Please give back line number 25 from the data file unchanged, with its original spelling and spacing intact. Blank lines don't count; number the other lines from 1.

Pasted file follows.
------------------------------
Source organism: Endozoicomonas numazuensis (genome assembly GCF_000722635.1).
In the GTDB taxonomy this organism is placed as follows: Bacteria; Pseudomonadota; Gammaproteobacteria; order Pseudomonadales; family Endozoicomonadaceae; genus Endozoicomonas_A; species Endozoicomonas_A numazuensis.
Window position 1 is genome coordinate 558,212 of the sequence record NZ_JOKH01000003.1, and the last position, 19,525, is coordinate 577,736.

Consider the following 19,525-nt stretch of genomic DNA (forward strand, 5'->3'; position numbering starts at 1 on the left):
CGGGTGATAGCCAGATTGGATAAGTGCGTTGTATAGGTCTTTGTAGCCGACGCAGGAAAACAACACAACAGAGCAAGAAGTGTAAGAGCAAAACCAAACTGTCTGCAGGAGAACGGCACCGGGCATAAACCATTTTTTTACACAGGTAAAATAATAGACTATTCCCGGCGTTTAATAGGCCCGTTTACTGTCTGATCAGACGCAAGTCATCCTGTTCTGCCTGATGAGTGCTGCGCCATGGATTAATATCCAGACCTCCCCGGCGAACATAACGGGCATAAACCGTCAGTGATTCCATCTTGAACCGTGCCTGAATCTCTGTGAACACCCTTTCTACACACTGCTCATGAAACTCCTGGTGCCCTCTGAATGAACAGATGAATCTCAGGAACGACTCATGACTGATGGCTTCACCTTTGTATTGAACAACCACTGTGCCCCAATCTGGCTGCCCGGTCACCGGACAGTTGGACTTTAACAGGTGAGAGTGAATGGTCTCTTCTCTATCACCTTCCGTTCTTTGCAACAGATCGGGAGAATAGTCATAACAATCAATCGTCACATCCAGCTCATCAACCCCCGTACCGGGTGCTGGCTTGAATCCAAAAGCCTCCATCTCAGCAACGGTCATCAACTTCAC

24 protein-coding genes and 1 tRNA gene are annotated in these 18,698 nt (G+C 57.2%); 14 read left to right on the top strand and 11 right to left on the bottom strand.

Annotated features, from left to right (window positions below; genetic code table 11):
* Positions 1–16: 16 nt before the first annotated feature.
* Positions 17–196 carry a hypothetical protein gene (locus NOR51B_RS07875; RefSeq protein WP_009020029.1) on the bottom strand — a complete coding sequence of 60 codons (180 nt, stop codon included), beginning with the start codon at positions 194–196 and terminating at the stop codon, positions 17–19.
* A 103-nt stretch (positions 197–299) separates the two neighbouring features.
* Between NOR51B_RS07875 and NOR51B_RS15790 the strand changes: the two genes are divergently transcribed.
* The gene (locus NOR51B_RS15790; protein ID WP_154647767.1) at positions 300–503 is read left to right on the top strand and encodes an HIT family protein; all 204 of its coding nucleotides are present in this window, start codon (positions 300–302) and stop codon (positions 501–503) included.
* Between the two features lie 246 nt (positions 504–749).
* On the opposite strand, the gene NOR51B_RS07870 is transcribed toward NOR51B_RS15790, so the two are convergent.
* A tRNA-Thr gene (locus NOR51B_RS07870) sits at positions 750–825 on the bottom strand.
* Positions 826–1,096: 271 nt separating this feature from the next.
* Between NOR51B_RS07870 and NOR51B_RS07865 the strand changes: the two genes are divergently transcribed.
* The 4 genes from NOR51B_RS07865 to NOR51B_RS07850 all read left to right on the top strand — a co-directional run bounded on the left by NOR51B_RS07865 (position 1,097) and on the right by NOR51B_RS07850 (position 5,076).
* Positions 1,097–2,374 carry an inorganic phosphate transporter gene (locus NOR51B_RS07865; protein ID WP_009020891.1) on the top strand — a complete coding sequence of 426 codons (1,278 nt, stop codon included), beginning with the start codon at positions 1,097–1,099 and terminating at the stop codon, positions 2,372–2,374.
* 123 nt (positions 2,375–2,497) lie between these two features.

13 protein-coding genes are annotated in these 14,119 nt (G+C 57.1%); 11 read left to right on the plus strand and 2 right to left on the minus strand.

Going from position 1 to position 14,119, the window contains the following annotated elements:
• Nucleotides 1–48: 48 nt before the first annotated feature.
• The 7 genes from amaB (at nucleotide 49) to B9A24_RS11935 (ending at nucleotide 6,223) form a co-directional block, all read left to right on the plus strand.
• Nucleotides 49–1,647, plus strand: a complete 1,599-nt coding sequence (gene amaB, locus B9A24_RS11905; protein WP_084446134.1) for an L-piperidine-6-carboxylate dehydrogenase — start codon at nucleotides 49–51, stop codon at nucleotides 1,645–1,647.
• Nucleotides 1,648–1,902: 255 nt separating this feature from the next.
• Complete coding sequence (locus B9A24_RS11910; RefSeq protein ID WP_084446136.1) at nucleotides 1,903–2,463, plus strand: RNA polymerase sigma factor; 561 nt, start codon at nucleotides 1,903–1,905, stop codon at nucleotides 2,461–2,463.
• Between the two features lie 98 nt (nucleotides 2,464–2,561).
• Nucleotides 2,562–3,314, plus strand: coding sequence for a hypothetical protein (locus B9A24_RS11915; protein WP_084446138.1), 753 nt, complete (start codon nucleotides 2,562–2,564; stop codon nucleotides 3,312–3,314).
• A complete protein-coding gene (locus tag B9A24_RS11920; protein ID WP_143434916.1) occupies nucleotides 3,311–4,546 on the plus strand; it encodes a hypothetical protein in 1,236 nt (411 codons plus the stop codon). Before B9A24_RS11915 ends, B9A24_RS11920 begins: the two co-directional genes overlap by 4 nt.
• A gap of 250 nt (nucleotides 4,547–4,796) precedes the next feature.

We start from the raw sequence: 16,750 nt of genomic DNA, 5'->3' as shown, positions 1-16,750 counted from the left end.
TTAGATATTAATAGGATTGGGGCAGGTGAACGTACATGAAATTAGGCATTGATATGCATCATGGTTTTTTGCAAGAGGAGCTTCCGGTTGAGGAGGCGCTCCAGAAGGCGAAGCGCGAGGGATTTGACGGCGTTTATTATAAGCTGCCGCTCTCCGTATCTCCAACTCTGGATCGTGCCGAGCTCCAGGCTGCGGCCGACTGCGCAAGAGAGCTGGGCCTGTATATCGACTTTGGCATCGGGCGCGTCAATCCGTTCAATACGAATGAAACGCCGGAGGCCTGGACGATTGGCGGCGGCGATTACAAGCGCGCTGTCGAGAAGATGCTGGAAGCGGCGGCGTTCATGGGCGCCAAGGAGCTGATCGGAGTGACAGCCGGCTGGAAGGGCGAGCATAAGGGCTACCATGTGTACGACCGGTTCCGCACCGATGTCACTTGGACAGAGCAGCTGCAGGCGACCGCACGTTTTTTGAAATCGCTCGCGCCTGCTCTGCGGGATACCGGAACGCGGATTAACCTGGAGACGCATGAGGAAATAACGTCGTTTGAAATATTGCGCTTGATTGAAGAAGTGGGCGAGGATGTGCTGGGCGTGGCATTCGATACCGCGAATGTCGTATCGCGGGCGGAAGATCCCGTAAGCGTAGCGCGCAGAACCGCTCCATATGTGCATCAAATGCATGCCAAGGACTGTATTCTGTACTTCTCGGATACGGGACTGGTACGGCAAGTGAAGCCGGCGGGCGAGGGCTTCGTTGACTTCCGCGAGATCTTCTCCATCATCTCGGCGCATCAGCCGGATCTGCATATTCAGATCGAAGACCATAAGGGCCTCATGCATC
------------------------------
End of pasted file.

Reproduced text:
• Nucleotides 49–1,647, plus strand: a complete 1,599-nt coding sequence (gene amaB, locus B9A24_RS11905; protein WP_084446134.1) for an L-piperidine-6-carboxylate dehydrogenase — start codon at nucleotides 49–51, stop codon at nucleotides 1,645–1,647.